If I bailed my boyfriend out on for a DWI but he missed his court date, what can the bonding company do to us?

UPDATED: Sep 29, 2022

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If I bailed my boyfriend out on for a DWI but he missed his court date, what can the bonding company do to us?

It was his first DWI. He missed his court date and because of that he has forfeited his bond. Now the bonding company is calling me for the balance of $865. They say that if I don’t pay it the balance will increase and they can take it put of my tax refund. They are also saying my boyfriend can go to jail for 2 years. Can they really take money out of my return? Also, can my boyfriend go to jail for 2 years for bail forfeiture even tho this was his first DWI?

Asked on November 7, 2015 under Criminal Law, Texas


B.H.F., Member, Texas State Bar / FreeAdvice Contributing Attorney

Answered 7 years ago | Contributor

You are only contractually obligated to pay what your contract with the bonding company was.  Most agreements are that the bondsman will continue to vouch for a defendant until they fail to appear.  Once they fail to appear, then whoever signed the contract for the bond is required to pay whatever the contract provided for -- which could be the balance of the initial bond. 
If you or your boyfriend fail to pay, then they will "go off the bond", which means the judge will require your boyfriend to post a new bond with a different bondsman.  Their remedy is limited to the contract and a motion to get off of the bond.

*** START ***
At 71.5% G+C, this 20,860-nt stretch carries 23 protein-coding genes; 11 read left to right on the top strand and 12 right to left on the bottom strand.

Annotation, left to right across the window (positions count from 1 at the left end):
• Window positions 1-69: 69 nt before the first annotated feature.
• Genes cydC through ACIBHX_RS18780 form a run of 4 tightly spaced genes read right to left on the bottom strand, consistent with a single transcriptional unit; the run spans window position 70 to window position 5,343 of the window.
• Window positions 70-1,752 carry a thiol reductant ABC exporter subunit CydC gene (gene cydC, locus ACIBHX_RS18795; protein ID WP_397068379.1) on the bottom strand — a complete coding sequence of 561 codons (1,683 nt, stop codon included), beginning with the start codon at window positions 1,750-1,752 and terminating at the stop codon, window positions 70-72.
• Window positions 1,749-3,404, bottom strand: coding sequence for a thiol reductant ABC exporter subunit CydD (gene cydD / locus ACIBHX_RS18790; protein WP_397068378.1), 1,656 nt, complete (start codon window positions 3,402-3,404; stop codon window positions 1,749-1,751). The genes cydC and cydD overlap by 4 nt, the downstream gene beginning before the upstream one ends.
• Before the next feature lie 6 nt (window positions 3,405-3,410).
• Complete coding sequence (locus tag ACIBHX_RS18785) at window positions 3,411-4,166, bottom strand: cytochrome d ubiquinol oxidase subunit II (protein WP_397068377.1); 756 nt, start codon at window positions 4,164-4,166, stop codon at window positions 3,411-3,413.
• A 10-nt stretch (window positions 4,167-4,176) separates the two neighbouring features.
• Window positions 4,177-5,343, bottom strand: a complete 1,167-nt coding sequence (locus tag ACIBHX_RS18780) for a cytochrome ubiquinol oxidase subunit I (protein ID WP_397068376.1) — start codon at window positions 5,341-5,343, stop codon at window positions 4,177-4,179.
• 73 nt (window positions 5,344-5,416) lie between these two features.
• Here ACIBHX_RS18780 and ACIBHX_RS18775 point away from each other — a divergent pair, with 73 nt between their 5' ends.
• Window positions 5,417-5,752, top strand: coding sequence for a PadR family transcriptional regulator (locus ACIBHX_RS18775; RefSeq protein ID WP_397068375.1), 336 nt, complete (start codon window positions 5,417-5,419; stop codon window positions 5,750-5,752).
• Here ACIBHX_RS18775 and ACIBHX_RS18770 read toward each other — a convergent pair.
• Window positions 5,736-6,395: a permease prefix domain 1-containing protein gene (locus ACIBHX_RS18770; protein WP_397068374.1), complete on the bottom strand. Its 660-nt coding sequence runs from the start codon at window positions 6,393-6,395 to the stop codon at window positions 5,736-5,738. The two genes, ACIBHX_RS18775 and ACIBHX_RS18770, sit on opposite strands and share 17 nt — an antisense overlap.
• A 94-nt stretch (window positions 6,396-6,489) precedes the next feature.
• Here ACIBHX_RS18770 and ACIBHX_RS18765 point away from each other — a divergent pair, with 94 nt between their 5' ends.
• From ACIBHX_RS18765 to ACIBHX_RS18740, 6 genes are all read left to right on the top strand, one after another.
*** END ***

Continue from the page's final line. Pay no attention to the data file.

They do not have the authority to garnish income taxes.  They are not the prosecutor.  The prosecutor and the judge/jury will decide (1) if your boyfriend is guilty of anything and (2) if so, how long they will serve in jai.  Whether you pay their fee or not will have no effect on this determination. 
The offense that you the bondsman is referring to is called "bail jumping" or "failure to appear"-- if you boyfriend was on bond for a misdemeanor offense, then this charge will be another misdemeanor, not a felony.  Which means the max time in jail is up to one year.  (A felony would be longer).  That is not to say, however, that your boyfriend has or will be prosecuted for this offense-- because again-- this is a decision to be made by the prosecutor or judge/jury. 
You really need to get his defense attorney involved to help resolve the issues on the criminal side.  On the bonding side... find a new bondsman.  If this ones continues to threaten to garnish your income tax or other things that are not covered within the contract, then try to record the threats and file a complaint with the Texas Attorney General for a Deceptive Trade Practices Act Violation.  The crux of the complaint is that he is making false threats to collect on an account.

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